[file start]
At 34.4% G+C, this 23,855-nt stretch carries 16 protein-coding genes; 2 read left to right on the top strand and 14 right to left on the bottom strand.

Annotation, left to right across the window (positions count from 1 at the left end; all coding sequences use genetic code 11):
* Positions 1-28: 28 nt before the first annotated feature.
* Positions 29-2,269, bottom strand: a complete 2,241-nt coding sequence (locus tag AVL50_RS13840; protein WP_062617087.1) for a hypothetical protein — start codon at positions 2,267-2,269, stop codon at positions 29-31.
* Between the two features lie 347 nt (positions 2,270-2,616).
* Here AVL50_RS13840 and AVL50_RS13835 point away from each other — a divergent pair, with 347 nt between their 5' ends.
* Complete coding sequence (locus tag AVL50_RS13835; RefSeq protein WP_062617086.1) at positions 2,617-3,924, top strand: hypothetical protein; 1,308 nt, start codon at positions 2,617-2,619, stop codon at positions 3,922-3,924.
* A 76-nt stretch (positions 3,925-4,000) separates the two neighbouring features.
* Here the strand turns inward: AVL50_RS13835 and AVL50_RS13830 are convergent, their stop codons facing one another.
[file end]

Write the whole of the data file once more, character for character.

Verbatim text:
At 34.4% G+C, this 23,855-nt stretch carries 16 protein-coding genes; 2 read left to right on the top strand and 14 right to left on the bottom strand.

Annotation, left to right across the window (positions count from 1 at the left end; all coding sequences use genetic code 11):
* Positions 1-28: 28 nt before the first annotated feature.
* Positions 29-2,269, bottom strand: a complete 2,241-nt coding sequence (locus tag AVL50_RS13840; protein WP_062617087.1) for a hypothetical protein — start codon at positions 2,267-2,269, stop codon at positions 29-31.
* Between the two features lie 347 nt (positions 2,270-2,616).
* Here AVL50_RS13840 and AVL50_RS13835 point away from each other — a divergent pair, with 347 nt between their 5' ends.
* Complete coding sequence (locus tag AVL50_RS13835; RefSeq protein WP_062617086.1) at positions 2,617-3,924, top strand: hypothetical protein; 1,308 nt, start codon at positions 2,617-2,619, stop codon at positions 3,922-3,924.
* A 76-nt stretch (positions 3,925-4,000) separates the two neighbouring features.
* Here the strand turns inward: AVL50_RS13835 and AVL50_RS13830 are convergent, their stop codons facing one another.